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Friday, 29 August 2014

A Writer’s Nightmare Transformed into a Dream of Delight.

Regular readers will know that I have real difficulty with marketing and promotion. Well, recent experiences have taught me it needn’t be so. 

Rather than bore you with repetition here, let me direct you to my guest post on that popular writing blog, Writers’ Village, where you’ll find a short tale of  my conversion to Marketing Master (that, of course, is a spot of hyperbole, but there is some stuff on there that might help you if you’ve been having the same concerns as me about marketing).

Monday, 25 August 2014

After FantastiCon 2014, What Next?

As it’s relevant to what I’m doing, I thought I’d share the latest release of my publisher’s enewsletter here:

Dear Fantastic Subscriber,

This week we have been recovering from the high octane weekend that saw the first ever FantastiCon launched into the stratosphere. It was a cracking success and to say thanks to everyone  who made it happen would mean filling your inbox so instead we'll simply say a huge and heartfelt THANK YOU to everyone involved. Plans are already afoot for FantastiCon 2015 and we'd love your input so please get in touch with your ideas by emailing;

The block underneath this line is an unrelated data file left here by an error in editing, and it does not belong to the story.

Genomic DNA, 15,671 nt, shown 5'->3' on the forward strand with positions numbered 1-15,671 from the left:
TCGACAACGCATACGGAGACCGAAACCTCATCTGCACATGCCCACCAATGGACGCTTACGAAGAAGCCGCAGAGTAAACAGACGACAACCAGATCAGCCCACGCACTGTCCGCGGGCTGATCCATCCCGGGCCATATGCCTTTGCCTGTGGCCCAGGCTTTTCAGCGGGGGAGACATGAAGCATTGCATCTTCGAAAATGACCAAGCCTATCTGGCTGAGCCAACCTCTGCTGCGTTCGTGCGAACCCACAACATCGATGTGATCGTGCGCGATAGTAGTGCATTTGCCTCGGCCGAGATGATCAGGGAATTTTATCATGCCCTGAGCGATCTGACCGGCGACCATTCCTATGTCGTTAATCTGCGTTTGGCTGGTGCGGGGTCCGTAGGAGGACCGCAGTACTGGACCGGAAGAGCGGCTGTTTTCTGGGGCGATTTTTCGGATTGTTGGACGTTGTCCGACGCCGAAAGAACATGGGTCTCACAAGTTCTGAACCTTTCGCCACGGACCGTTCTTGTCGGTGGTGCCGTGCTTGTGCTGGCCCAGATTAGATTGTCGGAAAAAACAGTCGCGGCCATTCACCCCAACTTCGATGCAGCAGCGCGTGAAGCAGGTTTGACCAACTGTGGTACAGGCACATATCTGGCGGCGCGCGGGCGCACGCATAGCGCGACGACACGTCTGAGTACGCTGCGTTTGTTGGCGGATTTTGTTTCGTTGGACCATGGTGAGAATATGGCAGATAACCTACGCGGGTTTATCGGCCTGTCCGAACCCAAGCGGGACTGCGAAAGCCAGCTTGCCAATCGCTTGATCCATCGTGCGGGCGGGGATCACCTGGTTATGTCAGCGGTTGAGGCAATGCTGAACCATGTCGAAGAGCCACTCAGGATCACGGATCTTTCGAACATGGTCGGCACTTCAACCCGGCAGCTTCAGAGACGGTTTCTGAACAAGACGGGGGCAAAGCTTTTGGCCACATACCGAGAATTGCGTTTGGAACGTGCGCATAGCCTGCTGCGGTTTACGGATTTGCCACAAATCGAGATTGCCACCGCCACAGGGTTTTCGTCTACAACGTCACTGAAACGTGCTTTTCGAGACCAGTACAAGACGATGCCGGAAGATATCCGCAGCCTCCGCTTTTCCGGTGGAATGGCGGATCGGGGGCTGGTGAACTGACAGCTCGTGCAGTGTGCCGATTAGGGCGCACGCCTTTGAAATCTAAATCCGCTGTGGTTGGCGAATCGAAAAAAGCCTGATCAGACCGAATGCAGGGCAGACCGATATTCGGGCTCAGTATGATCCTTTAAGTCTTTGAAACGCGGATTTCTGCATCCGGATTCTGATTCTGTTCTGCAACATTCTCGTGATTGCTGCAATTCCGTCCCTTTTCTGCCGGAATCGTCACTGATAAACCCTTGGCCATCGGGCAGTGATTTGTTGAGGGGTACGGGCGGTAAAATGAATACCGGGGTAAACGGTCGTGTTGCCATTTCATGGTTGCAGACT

One of the ideas we have already locked in for next year is a cosplay competition that will net winners CASH PRIZES!

Now, it's the moment lots of you have been waiting for since we published the longlist for our short SF competition earlier this month. The final shortlist entries for the first pure science fiction Fantastic short story anthology are;

The Everything Equation by John Goh
Regen by Colin Ford
Nobel Savage by Thomas Pitts
Alice by David Styles
All in the Mind by John Hoggard
Two Reviews by Thomas Pitts
Striker Amok by Pierre Le Gue
Eternal by Shaun Gibson
Fastbreeder by Pierre Le Gue
Hope by David Styles
Indirect Harm by John Harper
Lisa Lives by Anthony M Olver